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'Defund Police' spray painted at Grand Rapids City Hall parking garage

The messages were discovered in the days after a proposal to reduce the police department's budget was blocked.
Credit: City of Grand Rapids

GRAND RAPIDS, Michigan — Messages of "Defund Police" were spray painted in Grand Rapids this week, according to the city.  

In a news release, a city spokesperson said the messages were first spray painted in the Grand Rapids City Hall parking garage and then near the residences and neighborhoods of some Grand Rapids officials. They said the graffiti was found on the driveways and sidewalks Saturday. 

The "defund police" messages come after a six-hour city commission meeting Tuesday where commissioners ended up not voting on a proposed motion of lowering the police department's budget. Multiple groups in the city have come together to call for the lowering of the police department's budget to 32%, the legal requirement under the city charter.

Second Ward City Commissioner Milinda Ysasi proposed the amendment to the budget, which would lower the department's current 38.6% of the operating fund by about $9 million. Ysasi first made the proposal during a morning committee meeting and it was supported by Second Ward Commissioner Joe Jones. 

However, the motion was later withdrawn with the plan for it to be brought back up during the evening city commission meeting. After over 100 members of the public spoke on the topic for over four hours, commissioners were informed by City Attorney Anita Hitchcock that they could not vote on the amendment and that City Manager Mark Washington would need to initiate the budget change.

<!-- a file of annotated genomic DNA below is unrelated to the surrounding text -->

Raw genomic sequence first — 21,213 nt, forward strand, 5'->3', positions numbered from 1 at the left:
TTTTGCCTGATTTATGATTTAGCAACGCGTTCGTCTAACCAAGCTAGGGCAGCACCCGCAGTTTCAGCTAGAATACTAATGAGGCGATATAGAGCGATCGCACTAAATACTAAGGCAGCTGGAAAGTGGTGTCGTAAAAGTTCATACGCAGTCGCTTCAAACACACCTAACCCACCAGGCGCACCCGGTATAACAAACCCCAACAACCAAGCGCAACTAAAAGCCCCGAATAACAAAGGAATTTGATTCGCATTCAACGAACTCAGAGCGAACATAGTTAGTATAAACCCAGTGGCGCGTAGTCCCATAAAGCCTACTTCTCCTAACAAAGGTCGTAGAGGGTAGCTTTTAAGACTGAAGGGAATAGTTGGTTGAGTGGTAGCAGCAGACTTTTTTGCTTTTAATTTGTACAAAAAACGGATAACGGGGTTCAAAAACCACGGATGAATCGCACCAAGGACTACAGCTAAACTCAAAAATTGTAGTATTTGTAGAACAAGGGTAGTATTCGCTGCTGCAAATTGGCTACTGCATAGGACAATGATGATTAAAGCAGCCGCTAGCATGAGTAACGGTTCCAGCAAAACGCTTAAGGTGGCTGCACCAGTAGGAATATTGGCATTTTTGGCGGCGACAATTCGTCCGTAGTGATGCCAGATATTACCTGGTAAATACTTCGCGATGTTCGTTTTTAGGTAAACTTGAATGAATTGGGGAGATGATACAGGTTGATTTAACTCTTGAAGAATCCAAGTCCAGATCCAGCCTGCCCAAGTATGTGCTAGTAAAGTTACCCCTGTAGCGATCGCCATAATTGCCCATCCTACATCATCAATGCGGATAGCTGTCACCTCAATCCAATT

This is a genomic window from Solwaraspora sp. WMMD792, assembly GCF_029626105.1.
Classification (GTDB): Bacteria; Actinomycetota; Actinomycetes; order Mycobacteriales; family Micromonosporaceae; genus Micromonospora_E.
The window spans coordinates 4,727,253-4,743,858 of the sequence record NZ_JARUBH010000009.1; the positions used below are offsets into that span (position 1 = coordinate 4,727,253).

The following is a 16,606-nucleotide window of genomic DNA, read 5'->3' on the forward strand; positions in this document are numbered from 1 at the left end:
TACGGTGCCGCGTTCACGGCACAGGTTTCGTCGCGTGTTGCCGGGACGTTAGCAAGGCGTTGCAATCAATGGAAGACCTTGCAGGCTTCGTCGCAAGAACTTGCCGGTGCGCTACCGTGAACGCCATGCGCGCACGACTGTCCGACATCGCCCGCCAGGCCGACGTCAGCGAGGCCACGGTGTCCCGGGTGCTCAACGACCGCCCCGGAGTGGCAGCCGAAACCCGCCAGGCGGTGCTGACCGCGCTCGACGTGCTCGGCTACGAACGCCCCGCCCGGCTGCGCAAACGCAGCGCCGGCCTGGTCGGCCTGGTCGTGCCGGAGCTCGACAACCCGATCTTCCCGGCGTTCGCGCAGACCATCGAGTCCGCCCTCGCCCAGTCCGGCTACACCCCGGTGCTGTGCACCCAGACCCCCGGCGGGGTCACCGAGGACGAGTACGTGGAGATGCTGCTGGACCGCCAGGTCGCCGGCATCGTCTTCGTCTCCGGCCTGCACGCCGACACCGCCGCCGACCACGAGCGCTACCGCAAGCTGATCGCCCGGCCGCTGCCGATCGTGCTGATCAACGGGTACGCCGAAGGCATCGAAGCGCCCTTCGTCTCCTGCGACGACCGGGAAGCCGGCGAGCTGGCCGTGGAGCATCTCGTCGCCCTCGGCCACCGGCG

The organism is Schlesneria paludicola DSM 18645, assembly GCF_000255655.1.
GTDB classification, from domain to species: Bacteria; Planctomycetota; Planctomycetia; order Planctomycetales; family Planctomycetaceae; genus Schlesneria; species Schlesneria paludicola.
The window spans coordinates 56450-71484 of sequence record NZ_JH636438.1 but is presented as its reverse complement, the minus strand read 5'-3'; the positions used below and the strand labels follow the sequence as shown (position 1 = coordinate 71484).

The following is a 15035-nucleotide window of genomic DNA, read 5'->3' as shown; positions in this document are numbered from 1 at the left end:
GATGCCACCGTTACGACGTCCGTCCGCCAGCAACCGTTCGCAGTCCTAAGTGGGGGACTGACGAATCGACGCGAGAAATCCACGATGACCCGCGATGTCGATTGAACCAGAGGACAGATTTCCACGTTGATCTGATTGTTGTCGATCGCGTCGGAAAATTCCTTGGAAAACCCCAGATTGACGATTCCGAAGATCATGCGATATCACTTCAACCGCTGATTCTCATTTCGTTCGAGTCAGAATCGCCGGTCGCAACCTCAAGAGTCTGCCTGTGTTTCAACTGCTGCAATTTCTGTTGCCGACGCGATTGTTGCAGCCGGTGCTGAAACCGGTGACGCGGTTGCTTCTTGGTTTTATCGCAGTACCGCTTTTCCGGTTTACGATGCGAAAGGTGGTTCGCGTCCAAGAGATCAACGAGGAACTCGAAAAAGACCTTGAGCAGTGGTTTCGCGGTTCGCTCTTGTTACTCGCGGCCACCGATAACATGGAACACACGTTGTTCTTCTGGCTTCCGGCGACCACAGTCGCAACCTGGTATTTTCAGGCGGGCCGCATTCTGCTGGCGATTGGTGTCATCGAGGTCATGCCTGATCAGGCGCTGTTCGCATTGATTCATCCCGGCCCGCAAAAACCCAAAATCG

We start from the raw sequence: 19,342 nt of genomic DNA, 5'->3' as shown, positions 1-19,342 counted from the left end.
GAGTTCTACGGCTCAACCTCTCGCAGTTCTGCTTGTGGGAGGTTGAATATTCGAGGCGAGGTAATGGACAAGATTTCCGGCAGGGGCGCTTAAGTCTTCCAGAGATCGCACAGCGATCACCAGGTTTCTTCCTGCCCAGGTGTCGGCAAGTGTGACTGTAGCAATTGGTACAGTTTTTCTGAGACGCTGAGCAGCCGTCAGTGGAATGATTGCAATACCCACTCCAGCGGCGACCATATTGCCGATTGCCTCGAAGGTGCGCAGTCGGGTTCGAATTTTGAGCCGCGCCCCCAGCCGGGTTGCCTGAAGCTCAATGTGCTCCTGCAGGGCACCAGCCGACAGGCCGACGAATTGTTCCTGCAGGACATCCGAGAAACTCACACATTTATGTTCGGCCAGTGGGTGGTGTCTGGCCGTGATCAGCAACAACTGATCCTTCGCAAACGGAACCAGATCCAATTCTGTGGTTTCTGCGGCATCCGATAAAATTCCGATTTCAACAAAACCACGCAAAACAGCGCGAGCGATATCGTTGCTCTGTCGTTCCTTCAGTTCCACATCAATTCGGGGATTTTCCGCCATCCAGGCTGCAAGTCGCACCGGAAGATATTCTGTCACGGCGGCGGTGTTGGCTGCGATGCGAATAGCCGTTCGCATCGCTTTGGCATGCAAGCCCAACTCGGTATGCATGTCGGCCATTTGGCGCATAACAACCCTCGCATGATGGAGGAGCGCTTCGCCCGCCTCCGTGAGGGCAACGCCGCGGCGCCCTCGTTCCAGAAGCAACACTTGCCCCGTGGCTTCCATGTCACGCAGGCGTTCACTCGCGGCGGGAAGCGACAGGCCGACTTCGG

Grand Rapids Police Chief Eric Payne wrote in statement that the graffiti, "crosses the line."

“There is a process in place for determining our department’s budget, and we must let that process play out. There are more productive ways to exercise your right to free speech and have your voice be heard. Vandalism and violating the law are not the answer," Payne said. 

After the motion was blocked last minute at Tuesday's meeting, members of the community that have been calling for more significant changes in the budget over the past month were frustrated. There was no immediate indication of next steps.

The city also shared a photo of a banner saying "Defund GRPD," hung up outside city hall within the news release.

City officials said they are looking to identify those responsible for the spray painting. 

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